Didn't a large contingent of Nixon's support also come from South Florida? I would start by looking at the Pioneers and Rangers who come from that part of the country. They might also have something to do with the selection of Mel Martinez as the new head of the RNC. How did Martinez get the job? Who were his chief backers?

Patrick J. Fitzgerald -- Closing Argument Transcript

"Let's Get Busy..."

DISCLAIMER: This is from my mouth to a court reporter's ears - there might be a few typos here and there, or me misspeaking - tempted to edit...I did not. ;)

Mr. Fitzgerald: Good Afternoon.

The Jury: Good Afternoon.

Mr. Fitzgerald: Madness, outrageous, the Government brought a case about two phone calls with no corroberation, two witnesses, nothing to back it up and they just want us to speculate. The defense wishes that we were so.

Saying it, saying it loudly, saying it pounding the table doesn’t change the facts, doesn’t change the law and doesn’t change the evidence. Let’s talk about the facts. Let’s get busy.

Let’s look up there. Is this case about two reporters and two phone calls, that’s it, nothing? They wish it were so. This case is not a one-on-one he said/she said. It’s a he said, he said, she said, he said, he said, she said, he said, he said, she said, he said and the defendant made it up.

Each of these people talked about conversations. You’ve heard about conversations where they discussed Wilson’s wife. Is this world’s greatest coincidence that nine conversations with eight people, all misremembering the same way, that the defendant is talking about Joseph Wilson’s wife? MORE


Boy, EW, you've hit on it. It's definitely a 'family affair' with deep, deep roots. I have wondered about this 'Pioneer' stuff for a while now, but I did not know about the "Off the Record Club". Between these guys and that conservative evangelical bunch that has been dictating policy in their weekly get-togethers, the American electorate has been neatly cut out of the whole process of running the country.


George Smathers, senator from Florida, was a Nixon friend going back to the 1950s. Murky stuff hinted at -- trip with Smathers to Havana casino that seemed out of character for Nixon -- but nothing proved that I have ever seen. I think Smathers introduced Nixon to Bebe Rebozo.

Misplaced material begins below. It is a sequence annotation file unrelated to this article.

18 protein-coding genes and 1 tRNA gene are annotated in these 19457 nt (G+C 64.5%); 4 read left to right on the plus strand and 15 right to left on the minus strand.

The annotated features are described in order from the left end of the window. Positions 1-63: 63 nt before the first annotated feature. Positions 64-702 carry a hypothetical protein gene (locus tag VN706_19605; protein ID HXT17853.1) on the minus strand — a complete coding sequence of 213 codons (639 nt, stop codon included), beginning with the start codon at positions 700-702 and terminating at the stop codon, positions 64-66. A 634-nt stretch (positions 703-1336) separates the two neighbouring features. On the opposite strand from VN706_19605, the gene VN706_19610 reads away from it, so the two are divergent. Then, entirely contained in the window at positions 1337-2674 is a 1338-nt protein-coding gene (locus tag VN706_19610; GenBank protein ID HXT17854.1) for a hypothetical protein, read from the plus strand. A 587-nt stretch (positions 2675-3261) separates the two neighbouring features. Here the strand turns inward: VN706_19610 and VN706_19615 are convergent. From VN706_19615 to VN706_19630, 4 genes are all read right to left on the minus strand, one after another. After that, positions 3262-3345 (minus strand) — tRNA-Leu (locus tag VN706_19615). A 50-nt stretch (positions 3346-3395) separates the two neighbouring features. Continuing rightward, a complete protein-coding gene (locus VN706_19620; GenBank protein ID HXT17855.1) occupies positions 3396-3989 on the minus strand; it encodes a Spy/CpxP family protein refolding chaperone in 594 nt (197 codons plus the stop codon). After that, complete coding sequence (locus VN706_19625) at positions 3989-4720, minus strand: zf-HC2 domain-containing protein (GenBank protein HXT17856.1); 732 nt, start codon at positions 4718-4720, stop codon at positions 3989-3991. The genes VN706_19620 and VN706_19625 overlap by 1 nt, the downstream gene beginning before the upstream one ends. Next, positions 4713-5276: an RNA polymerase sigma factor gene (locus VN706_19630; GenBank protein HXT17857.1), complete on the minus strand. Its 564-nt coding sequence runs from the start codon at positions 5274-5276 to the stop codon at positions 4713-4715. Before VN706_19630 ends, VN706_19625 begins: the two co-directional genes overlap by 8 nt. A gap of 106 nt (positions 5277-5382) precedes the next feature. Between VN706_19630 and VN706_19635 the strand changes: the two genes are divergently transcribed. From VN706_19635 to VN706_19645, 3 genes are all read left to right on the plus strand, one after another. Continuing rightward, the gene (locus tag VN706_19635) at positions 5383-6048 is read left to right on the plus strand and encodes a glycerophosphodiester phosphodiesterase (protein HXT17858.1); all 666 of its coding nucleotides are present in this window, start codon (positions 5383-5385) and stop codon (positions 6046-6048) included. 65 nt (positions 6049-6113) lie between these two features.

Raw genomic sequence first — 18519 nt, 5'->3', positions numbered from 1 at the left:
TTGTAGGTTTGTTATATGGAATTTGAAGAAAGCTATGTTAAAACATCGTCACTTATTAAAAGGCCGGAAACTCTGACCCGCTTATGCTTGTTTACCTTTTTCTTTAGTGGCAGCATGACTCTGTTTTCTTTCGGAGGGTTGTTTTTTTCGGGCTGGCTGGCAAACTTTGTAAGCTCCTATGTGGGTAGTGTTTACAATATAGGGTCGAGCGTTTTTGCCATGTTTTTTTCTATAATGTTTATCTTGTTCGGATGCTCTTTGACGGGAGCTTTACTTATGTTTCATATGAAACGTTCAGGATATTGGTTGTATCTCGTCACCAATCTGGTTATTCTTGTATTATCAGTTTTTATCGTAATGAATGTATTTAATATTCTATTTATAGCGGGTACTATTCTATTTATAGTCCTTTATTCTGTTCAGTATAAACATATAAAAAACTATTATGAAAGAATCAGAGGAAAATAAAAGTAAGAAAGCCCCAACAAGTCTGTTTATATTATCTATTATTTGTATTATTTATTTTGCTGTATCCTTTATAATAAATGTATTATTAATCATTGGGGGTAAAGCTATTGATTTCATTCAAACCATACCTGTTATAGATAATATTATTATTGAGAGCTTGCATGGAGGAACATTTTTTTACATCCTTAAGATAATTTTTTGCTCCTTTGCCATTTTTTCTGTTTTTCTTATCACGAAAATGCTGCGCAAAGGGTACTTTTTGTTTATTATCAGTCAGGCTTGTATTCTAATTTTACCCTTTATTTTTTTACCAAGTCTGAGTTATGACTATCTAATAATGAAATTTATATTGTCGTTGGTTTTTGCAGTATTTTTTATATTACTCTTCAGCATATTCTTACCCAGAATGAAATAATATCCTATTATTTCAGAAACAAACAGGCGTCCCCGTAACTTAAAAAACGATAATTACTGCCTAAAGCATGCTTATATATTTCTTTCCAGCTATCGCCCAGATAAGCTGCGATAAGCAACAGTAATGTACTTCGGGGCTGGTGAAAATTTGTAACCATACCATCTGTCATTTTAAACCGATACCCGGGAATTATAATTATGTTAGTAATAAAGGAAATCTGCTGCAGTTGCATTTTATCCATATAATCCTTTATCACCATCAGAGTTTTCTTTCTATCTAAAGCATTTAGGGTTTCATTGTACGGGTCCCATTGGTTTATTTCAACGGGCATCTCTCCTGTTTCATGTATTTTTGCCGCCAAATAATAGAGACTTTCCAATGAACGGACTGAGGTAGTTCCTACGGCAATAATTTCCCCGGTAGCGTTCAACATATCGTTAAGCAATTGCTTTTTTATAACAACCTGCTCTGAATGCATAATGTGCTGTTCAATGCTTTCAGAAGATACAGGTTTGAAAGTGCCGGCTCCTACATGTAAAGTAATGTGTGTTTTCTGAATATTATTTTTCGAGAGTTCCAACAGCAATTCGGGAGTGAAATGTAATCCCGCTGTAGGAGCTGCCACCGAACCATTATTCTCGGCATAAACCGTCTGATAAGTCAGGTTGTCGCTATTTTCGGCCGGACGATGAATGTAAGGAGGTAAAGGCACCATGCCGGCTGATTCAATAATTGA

Rebozo was Nixon's bagman. No decent biography of Rebozo that I have ever seen.

The Miami Cuban-American paramilitary types (small percentage of Cuban-Americans) formed an odd society. Some of them used border running skills, and contacts, to run drugs.

Cartaya (sp) and cronies were involved in banks, money laundering, fraud, land deals, etc. in the 1980s.

Somewhere in that social mix, there was a character who hooked up on some sort of shady HUD deal with Jeb circa 1988? 1980s. Scandal ensued, but Jeb overcame it.

The ex-CIA guy caught in the absentee ballot in Martin County in 2000 was Jeb's representative on some HUD commission.

Martinez was first appointed to HUD.

If there are dangerous EW cliques influencing foreign policy, then one place I would look would be banking/real estate. Also, small private airlines (renditioning, whatever) are an old favorite.

I'm with mickey. The Duberstein-Armitage callout is just too smack to ignore. What say you EW? Was Armitage an unwitting blabbermouth or an eager tool of the Club in his out-of-the-blue gabfest with Novak in June 2003?

I was just reading the Vanity Fair article about SAIC. This post makes me wonder what the intersection of Pioneers/Rangers is to SAIC. It seems to me that this company is at the center of everything corrupt. They don't get as much attention as Halliburton and Blackwater because so many of their contracts are on the black budget, and they try to stay out of the spotlight. But the VF article gave me chills, I was thinking, this is the reason for all of it...


What the hell is going on with the jury??? Explain it to us, Marcy!

They're down an art curator, working with 11 players. Wells wanted to stick with 11 rather than get the obviously pro-Prosecution African-American or the other alternate who wasn't vetted as thoroughly.

That alternate must be blatently biased -- the defense would almost always prefer 12 to 11.

One of them is--African American, by all accounts sympathetic to the Prosecution. So he'd have a 50-50 chance at getting her. But in general the alternates were vetted less closely for hating Dick, so even the other alternate is a bigger risk than the people still on the jury.